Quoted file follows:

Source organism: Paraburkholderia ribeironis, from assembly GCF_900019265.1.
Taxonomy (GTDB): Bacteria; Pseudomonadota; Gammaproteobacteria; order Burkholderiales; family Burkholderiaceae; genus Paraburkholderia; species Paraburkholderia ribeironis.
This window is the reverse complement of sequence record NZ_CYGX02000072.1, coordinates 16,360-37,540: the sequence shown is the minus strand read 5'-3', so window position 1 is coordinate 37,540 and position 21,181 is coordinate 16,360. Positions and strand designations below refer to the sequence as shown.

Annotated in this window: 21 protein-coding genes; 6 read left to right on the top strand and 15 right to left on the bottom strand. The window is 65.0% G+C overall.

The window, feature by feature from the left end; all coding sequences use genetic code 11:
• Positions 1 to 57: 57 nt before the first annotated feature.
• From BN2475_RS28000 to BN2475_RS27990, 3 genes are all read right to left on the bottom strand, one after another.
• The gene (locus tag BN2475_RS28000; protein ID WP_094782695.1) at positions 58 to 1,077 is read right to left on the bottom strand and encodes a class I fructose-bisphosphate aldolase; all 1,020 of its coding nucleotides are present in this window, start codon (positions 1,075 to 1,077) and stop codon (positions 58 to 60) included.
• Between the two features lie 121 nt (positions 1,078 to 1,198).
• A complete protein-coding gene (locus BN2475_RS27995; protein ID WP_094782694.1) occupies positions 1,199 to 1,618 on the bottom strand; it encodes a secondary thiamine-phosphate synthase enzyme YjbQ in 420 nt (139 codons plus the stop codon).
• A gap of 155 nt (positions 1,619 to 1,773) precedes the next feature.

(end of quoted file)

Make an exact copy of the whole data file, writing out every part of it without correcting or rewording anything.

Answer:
Source organism: Paraburkholderia ribeironis, from assembly GCF_900019265.1.
Taxonomy (GTDB): Bacteria; Pseudomonadota; Gammaproteobacteria; order Burkholderiales; family Burkholderiaceae; genus Paraburkholderia; species Paraburkholderia ribeironis.
This window is the reverse complement of sequence record NZ_CYGX02000072.1, coordinates 16,360-37,540: the sequence shown is the minus strand read 5'-3', so window position 1 is coordinate 37,540 and position 21,181 is coordinate 16,360. Positions and strand designations below refer to the sequence as shown.

Annotated in this window: 21 protein-coding genes; 6 read left to right on the top strand and 15 right to left on the bottom strand. The window is 65.0% G+C overall.

The window, feature by feature from the left end; all coding sequences use genetic code 11:
• Positions 1 to 57: 57 nt before the first annotated feature.
• From BN2475_RS28000 to BN2475_RS27990, 3 genes are all read right to left on the bottom strand, one after another.
• The gene (locus tag BN2475_RS28000; protein ID WP_094782695.1) at positions 58 to 1,077 is read right to left on the bottom strand and encodes a class I fructose-bisphosphate aldolase; all 1,020 of its coding nucleotides are present in this window, start codon (positions 1,075 to 1,077) and stop codon (positions 58 to 60) included.
• Between the two features lie 121 nt (positions 1,078 to 1,198).
• A complete protein-coding gene (locus BN2475_RS27995; protein ID WP_094782694.1) occupies positions 1,199 to 1,618 on the bottom strand; it encodes a secondary thiamine-phosphate synthase enzyme YjbQ in 420 nt (139 codons plus the stop codon).
• A gap of 155 nt (positions 1,619 to 1,773) precedes the next feature.